Your Gap Year is about adventure and fun. But it can also be about making a difference. Spend your Gap Year with AEI, participating in a life-changing Experience. Do you want to try something new and exciting before starting college or university? Are you interested in making connections around the world? Do you want to make a difference in the lives of animals in need? If you are considering a Gap Year and would love to work with animals, AEI Experiences are perfect for you. AEI will ensure that your volunteer travel experience is smooth and worry-free. We take care of you every step of the way – making sure you are prepared before you leave, matching you with your perfect AEI Experience, and taking care of you in your host country while you are away. Join our international family as you make friends and create lifelong memories. Explore the world and volunteer with animals as you have the time of your life!
Bat Conservation in Australia
Help bat conservation in beautiful northern Queensland.
Here they rescue, rehabilitate and release several species of native Australian bats. The hospital dedicates its efforts to rescuing sick, injured and orphaned bats and treats four species of Australian flying-foxes, including Spectacled Flying-foxes and Little Red Flying-foxes, Tube-Nosed Fruit bats, and even a few microbats such as such as Nyctophilus and Freetail bats.
Wildlife Rehabilitation in Australia
Join the team and care for wildlife at this Wildlife Rehabilitation Centre in Australia.
This is a wildlife rehabilitation centre located in Western Australia that rehabilitates and treats sick, injured and orphaned wild animals. The centre admits more than 2,400 animals each year and offers expert care and rehabilitation with the goal of releasing the wildlife back to the wild. The main focus of this wildlife centre is a commitment to the protection and welfare of native wildlife.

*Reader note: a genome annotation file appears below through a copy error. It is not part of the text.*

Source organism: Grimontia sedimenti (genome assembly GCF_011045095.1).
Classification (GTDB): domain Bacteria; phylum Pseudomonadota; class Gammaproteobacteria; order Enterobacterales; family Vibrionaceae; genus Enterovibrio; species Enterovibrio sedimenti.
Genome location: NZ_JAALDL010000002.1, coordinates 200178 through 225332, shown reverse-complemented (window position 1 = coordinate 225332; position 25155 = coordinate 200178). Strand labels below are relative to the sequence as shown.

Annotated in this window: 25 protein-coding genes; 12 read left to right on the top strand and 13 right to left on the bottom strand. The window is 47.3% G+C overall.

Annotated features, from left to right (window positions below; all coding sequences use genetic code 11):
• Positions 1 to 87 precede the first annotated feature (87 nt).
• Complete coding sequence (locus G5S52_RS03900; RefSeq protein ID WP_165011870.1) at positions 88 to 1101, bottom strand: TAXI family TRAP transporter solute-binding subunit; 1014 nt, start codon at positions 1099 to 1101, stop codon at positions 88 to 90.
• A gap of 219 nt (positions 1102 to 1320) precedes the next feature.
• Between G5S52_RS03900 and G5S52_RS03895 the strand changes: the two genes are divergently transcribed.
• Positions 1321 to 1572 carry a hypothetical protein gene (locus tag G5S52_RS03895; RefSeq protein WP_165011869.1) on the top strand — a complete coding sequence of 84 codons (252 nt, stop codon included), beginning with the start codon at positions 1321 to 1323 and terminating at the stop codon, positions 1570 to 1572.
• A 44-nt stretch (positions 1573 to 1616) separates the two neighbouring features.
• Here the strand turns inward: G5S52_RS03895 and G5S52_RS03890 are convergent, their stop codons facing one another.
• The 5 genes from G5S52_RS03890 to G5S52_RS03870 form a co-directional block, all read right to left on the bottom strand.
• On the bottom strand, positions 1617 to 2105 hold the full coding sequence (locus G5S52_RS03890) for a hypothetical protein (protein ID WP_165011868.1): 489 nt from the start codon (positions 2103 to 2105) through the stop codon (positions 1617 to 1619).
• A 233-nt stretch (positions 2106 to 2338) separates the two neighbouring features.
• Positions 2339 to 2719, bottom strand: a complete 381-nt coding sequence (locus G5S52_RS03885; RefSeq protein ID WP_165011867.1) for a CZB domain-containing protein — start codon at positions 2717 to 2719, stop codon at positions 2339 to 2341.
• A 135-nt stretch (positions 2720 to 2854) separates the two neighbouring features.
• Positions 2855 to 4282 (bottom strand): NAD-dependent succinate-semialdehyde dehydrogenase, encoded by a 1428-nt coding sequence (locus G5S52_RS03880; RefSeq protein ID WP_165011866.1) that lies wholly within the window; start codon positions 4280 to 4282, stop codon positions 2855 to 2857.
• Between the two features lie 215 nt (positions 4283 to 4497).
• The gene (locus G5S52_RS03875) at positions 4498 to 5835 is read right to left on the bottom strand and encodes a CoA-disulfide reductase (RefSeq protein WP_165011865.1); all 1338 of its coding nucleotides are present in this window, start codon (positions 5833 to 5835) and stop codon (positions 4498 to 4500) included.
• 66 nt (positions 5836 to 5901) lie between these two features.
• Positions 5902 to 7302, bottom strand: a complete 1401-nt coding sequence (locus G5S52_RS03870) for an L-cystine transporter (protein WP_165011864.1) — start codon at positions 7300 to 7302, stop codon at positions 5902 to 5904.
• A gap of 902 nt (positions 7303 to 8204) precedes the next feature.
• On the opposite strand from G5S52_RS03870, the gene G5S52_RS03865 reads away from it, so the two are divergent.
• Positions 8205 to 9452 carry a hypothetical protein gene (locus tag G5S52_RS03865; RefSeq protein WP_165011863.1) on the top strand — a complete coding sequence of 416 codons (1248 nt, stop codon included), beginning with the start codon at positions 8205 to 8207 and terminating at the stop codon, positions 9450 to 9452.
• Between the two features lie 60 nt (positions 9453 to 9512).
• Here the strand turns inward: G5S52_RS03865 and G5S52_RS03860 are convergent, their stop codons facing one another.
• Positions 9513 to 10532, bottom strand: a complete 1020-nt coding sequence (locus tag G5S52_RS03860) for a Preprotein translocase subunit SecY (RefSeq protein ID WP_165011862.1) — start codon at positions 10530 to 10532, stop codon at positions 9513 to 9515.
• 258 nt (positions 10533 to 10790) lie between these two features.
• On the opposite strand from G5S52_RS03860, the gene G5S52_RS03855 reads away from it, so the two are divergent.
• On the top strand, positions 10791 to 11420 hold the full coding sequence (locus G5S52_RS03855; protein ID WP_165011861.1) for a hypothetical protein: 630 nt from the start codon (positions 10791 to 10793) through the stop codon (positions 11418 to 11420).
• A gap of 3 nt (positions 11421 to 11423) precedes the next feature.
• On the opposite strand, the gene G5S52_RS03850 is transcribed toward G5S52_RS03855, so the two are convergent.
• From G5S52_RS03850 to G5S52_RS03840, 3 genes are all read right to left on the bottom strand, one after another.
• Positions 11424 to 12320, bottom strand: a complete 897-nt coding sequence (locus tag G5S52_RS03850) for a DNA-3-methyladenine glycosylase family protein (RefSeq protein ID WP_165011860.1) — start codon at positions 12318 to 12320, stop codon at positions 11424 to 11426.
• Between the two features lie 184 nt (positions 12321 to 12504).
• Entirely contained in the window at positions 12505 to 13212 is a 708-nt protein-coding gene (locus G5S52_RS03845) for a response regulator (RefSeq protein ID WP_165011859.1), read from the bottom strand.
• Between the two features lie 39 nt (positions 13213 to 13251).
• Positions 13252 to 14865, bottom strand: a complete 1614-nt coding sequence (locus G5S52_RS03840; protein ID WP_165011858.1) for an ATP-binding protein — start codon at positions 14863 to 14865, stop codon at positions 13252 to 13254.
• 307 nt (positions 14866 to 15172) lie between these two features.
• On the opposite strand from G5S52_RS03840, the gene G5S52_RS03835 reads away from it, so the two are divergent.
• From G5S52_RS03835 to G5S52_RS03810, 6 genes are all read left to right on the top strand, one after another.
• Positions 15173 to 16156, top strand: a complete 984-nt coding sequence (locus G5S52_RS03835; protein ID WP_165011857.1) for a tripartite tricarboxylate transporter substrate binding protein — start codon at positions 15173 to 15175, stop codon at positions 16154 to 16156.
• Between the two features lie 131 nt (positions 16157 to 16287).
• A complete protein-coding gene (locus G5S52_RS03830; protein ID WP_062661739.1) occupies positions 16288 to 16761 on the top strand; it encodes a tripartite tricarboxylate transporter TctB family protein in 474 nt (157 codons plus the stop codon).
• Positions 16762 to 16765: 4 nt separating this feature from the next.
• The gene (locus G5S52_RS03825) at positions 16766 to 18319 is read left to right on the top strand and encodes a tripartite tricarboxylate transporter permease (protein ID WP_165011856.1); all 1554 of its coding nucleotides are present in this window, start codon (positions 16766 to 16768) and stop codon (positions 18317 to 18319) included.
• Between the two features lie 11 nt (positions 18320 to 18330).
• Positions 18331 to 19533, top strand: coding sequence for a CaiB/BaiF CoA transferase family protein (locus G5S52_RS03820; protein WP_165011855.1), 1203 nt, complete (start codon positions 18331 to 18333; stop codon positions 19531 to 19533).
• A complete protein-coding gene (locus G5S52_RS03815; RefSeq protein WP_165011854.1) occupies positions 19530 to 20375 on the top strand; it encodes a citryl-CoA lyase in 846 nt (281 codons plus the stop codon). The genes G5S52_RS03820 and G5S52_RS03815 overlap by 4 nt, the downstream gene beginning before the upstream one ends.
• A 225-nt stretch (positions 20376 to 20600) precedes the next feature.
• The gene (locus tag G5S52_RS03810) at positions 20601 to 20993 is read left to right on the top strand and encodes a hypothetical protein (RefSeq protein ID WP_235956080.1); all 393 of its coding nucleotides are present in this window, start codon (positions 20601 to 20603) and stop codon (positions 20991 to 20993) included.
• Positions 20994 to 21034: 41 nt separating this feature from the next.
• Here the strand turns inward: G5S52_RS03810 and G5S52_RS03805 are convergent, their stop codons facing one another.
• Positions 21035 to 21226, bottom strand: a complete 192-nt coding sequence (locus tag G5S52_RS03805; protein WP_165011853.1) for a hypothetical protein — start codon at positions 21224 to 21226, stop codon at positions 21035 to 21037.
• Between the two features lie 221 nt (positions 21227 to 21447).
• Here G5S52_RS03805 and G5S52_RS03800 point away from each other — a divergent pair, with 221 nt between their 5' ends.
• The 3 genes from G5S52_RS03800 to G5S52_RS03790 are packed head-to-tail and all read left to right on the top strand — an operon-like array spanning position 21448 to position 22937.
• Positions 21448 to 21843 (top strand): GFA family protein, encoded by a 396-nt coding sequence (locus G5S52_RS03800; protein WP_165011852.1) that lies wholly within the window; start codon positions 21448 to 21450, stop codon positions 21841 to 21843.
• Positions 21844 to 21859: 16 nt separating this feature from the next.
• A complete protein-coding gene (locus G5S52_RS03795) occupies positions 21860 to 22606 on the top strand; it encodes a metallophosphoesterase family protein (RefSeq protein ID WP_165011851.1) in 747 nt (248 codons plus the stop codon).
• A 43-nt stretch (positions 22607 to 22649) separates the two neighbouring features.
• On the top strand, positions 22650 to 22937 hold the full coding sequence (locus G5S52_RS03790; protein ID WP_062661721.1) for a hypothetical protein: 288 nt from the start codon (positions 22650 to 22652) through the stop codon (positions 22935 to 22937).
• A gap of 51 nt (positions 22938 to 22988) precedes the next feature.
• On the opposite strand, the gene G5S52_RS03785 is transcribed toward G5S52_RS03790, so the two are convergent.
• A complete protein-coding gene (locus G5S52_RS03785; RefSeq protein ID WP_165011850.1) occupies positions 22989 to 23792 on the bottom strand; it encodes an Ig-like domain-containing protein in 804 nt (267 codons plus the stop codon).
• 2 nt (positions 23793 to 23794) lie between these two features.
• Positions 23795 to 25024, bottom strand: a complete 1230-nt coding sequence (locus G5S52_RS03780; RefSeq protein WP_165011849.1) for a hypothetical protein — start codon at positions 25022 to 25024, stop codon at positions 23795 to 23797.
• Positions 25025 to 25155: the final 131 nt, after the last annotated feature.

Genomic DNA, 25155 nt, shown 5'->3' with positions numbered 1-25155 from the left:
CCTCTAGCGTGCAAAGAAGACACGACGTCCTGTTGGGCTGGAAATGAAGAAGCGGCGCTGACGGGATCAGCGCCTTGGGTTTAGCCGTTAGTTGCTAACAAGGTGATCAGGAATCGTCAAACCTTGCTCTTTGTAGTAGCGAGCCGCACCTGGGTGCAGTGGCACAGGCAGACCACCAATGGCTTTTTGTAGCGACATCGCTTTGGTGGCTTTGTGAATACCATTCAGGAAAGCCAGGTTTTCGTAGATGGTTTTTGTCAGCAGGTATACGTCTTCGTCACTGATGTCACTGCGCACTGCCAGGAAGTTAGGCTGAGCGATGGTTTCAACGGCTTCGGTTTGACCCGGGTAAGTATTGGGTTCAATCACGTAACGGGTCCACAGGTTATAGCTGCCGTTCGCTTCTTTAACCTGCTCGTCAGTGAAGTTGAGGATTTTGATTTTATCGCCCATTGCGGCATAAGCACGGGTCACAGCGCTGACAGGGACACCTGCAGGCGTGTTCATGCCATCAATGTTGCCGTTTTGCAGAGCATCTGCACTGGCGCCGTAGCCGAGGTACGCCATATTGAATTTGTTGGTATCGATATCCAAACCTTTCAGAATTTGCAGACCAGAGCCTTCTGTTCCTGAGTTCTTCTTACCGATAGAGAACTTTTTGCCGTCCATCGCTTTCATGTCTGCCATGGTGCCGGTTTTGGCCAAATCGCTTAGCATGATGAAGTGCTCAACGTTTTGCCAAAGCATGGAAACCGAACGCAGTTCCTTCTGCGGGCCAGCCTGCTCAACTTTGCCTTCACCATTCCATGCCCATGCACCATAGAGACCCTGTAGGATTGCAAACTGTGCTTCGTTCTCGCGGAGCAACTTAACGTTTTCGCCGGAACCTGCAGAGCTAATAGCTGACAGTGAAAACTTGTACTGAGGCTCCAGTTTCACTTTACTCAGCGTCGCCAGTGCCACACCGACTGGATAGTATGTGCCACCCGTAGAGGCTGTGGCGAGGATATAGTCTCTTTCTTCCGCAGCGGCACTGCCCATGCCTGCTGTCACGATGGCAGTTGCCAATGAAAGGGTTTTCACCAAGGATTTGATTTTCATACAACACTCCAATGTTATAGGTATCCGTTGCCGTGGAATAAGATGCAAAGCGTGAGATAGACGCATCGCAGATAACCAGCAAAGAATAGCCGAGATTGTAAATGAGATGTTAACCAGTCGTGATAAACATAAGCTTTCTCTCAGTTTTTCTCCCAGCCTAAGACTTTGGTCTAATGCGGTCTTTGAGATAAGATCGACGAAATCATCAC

Wildlife Rehabilitation in Guatemala
Help sick, injured and orphaned wildlife in central Guatemala.
This Wildlife Rescue Centre was originally created for a very specific and urgent purpose: to build a rescue center to care for and rehabilitate wild animals that were being confiscated on the black market by the Guatemalan government. Over the years it has grown into one of the largest and most complex rescue centres in the world. Each year it admits over 500 animals representing more than 40 species of wildlife.
Sea Turtle Conservation in Costa Rica
Help conserve sea turtles on the Pacific coast.
Nearly all species of sea turtles are endangered – their numbers dropping due to poaching and over-exploitation, climate change and pollution, habitat destruction, accidental capture in fishing gear and trauma from boats. Our partner organization in Costa Rica helps sea turtles through conservation, research, sea turtle rescue and rehabilitation.